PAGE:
Under Framework 6, multi-state conservation equivalency measures for each region would be developed in the same manner (including the same procedures and timelines) as for state-specific conservation equivalency measures, as specified in Framework 2 to the FMP (Framework 2), which established summer flounder conservation equivalency.

The recreational harvest limit for a multi-state region would be the sum of the harvest limits for all of the states volunteering to form that region. The Summer Flounder Technical Committee would develop region-specific tables as necessary for use by a multi-state region in determining recreational management measures expected to constrain recreational landings to the regional harvest limit. Assuming that a state or region makes its plans for the current calendar year at the beginning of the calendar year, the prior year's recreational landings would be pooled among the inclusive states and then compared to the current year's region-specific recreational harvest limit to determine if any reduction in landings would be required of that region. Each multi-state region would then craft its regulations under the same guidelines used to develop state-specific conservation equivalency measures and under the same timeline identified in Framework 2.

There are two possible scenarios for how states could proceed based on whether a region decides to maintain its voluntary regional agreement or decides to dissolve the voluntary multi-state region and resume state-specific conservation equivalency during the year following the year for which the region was formed. First, in the event that a multi-state region maintains its voluntary conservation equivalency agreement, the region would again compare its regional recreational landings for the prior year to the current year's region-specific recreational harvest limit to determine if any necessary reductions in landings would be required of that region. The region would then adjust its regulations such that the region-specific harvest limit would be achieved. Second, in the event the region dissolves its agreement and opts for state-specific conservation equivalency, state-specific harvest limits would apply and individual states would compare their state-specific landings for the prior year to the state-specific harvest limits in the current year. Each state would then adjust its regulations such that the state-specific harvest limits would be achieved. As established for individual states in Framework 2, a multi-state region that does not exceed its regional harvest limit in a given year may be allowed to set less restrictive management measures for the following year, if the following year's regional harvest limit is greater than the current year's regional landings.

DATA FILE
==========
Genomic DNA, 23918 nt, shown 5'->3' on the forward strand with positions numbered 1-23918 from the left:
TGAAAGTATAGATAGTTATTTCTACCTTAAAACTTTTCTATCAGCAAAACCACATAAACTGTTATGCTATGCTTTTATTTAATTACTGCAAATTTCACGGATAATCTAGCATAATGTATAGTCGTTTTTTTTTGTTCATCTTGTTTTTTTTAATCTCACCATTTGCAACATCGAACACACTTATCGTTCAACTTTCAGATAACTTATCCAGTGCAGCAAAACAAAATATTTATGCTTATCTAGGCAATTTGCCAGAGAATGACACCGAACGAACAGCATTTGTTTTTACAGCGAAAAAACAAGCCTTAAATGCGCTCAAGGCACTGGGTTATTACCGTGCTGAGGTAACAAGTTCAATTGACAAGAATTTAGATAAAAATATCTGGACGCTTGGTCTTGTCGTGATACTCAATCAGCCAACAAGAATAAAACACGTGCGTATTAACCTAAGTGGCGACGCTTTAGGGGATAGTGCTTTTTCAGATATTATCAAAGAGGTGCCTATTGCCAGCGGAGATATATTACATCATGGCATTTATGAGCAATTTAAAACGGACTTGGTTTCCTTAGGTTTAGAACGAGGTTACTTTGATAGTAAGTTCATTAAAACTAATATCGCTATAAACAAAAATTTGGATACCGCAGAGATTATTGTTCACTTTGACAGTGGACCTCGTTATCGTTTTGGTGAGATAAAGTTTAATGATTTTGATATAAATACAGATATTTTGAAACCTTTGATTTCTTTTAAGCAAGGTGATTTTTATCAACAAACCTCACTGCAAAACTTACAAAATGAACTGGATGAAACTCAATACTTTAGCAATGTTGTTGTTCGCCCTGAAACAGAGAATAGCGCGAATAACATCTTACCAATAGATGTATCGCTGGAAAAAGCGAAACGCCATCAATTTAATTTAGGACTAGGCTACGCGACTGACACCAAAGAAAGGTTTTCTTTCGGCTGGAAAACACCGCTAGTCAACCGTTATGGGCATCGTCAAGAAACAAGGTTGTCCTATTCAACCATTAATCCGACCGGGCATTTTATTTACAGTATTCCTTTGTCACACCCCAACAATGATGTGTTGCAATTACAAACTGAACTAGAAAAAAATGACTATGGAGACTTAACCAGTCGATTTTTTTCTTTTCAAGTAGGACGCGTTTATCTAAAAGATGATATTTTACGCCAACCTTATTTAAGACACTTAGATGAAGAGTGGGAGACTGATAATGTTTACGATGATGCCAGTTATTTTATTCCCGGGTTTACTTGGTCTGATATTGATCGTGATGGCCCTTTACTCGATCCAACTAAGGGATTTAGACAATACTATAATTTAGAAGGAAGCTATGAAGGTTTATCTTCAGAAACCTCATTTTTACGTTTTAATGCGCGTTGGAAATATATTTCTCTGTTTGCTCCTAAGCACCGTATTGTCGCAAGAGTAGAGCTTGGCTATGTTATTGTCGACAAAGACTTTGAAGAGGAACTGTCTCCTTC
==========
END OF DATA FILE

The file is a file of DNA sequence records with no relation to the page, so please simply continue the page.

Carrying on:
This final rule expands the scope of the regulations at § 648.100(e) to allow states and/or multi-state regions to implement conservation equivalent recreational fishing measures. The conservation equivalency regulations at § 648.107 continue to apply, i.e., references to “state” are not modified, since individual states are ultimately Start Printed Page 42317responsible for implementation of the conservation equivalent regulations (including those approved for a multi-state region).

Need for Clarification/Correction

This final rule also makes three administrative changes to the summer flounder regulations, as set out in the proposed rule (71 FR 27981, May 15, 2006), to: (1) Clarify (at § 648.104(b)) that, although the minimum mesh size requirements specified for otter trawls would not apply for a vessel issued a summer flounder small-mesh exemption letter, other restrictions in part 648 may limit the area in which the exemption letter may be used; (2) correct the reference to net stowage requirements at § 648.104(b)(1) to read “§ 648.104(e)” rather than “§ 648.100(e)” as it was inadvertently published in a final rule that consolidated regulations governing multiple marine fisheries of the Northeast region into one new CFR part (61 FR 34966, July 3, 1996); and (3) modify the wording of the regulatory text at § 648.107(b) for clarification purposes.

Comments and Responses

One comment letter was received regarding the proposed rule (71 FR 27981, May 15, 2006), but it did not include comment on management of the recreational summer flounder fishery.

Comment: The commenter expressed concern about the impact of commercial fishing on fish stocks in general, and supports reduction of all quotas by 50 percent in 2006, and by an additional 10 percent each subsequent year.

Response: While NMFS acknowledges that consideration of total allowable landings and quota allocation are important, these general issues are outside the scope of this rulemaking.